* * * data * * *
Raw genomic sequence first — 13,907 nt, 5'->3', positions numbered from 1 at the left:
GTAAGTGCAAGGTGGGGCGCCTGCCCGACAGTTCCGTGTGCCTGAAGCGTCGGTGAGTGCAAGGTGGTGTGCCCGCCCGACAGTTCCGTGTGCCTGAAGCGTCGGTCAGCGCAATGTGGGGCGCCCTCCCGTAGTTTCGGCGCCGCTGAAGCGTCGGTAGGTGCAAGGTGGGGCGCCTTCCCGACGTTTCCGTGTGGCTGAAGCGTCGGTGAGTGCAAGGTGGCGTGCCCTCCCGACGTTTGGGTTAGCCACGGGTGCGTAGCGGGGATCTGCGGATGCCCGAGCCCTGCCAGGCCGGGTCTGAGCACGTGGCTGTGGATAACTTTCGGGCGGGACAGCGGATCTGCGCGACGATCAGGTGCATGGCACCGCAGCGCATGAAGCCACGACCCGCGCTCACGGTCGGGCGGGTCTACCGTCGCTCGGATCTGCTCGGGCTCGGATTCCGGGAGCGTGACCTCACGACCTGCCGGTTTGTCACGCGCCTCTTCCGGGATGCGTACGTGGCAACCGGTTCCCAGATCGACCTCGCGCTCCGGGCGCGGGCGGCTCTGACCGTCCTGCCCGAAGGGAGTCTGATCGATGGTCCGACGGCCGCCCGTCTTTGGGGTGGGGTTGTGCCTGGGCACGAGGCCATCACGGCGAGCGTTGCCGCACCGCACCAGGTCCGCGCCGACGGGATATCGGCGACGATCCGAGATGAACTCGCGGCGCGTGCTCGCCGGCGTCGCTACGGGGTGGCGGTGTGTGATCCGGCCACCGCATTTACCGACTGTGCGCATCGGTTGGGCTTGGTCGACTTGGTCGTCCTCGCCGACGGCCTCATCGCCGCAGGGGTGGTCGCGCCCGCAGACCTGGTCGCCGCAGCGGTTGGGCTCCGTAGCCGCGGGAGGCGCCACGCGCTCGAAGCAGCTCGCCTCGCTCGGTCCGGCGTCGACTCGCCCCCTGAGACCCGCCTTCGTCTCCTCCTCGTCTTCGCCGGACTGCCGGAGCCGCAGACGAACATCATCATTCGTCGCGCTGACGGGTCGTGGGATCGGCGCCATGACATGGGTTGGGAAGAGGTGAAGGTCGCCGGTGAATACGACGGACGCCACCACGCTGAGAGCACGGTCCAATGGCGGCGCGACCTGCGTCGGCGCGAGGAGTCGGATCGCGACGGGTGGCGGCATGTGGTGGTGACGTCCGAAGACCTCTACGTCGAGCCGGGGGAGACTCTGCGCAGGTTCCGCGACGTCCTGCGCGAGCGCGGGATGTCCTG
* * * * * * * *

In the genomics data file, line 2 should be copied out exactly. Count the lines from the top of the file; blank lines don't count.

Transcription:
GTAAGTGCAAGGTGGGGCGCCTGCCCGACAGTTCCGTGTGCCTGAAGCGTCGGTGAGTGCAAGGTGGTGTGCCCGCCCGACAGTTCCGTGTGCCTGAAGCGTCGGTCAGCGCAATGTGGGGCGCCCTCCCGTAGTTTCGGCGCCGCTGAAGCGTCGGTAGGTGCAAGGTGGGGCGCCTTCCCGACGTTTCCGTGTGGCTGAAGCGTCGGTGAGTGCAAGGTGGCGTGCCCTCCCGACGTTTGGGTTAGCCACGGGTGCGTAGCGGGGATCTGCGGATGCCCGAGCCCTGCCAGGCCGGGTCTGAGCACGTGGCTGTGGATAACTTTCGGGCGGGACAGCGGATCTGCGCGACGATCAGGTGCATGGCACCGCAGCGCATGAAGCCACGACCCGCGCTCACGGTCGGGCGGGTCTACCGTCGCTCGGATCTGCTCGGGCTCGGATTCCGGGAGCGTGACCTCACGACCTGCCGGTTTGTCACGCGCCTCTTCCGGGATGCGTACGTGGCAACCGGTTCCCAGATCGACCTCGCGCTCCGGGCGCGGGCGGCTCTGACCGTCCTGCCCGAAGGGAGTCTGATCGATGGTCCGACGGCCGCCCGTCTTTGGGGTGGGGTTGTGCCTGGGCACGAGGCCATCACGGCGAGCGTTGCCGCACCGCACCAGGTCCGCGCCGACGGGATATCGGCGACGATCCGAGATGAACTCGCGGCGCGTGCTCGCCGGCGTCGCTACGGGGTGGCGGTGTGTGATCCGGCCACCGCATTTACCGACTGTGCGCATCGGTTGGGCTTGGTCGACTTGGTCGTCCTCGCCGACGGCCTCATCGCCGCAGGGGTGGTCGCGCCCGCAGACCTGGTCGCCGCAGCGGTTGGGCTCCGTAGCCGCGGGAGGCGCCACGCGCTCGAAGCAGCTCGCCTCGCTCGGTCCGGCGTCGACTCGCCCCCTGAGACCCGCCTTCGTCTCCTCCTCGTCTTCGCCGGACTGCCGGAGCCGCAGACGAACATCATCATTCGTCGCGCTGACGGGTCGTGGGATCGGCGCCATGACATGGGTTGGGAAGAGGTGAAGGTCGCCGGTGAATACGACGGACGCCACCACGCTGAGAGCACGGTCCAATGGCGGCGCGACCTGCGTCGGCGCGAGGAGTCGGATCGCGACGGGTGGCGGCATGTGGTGGTGACGTCCGAAGACCTCTACGTCGAGCCGGGGGAGACTCTGCGCAGGTTCCGCGACGTCCTGCGCGAGCGCGGGATGTCCTG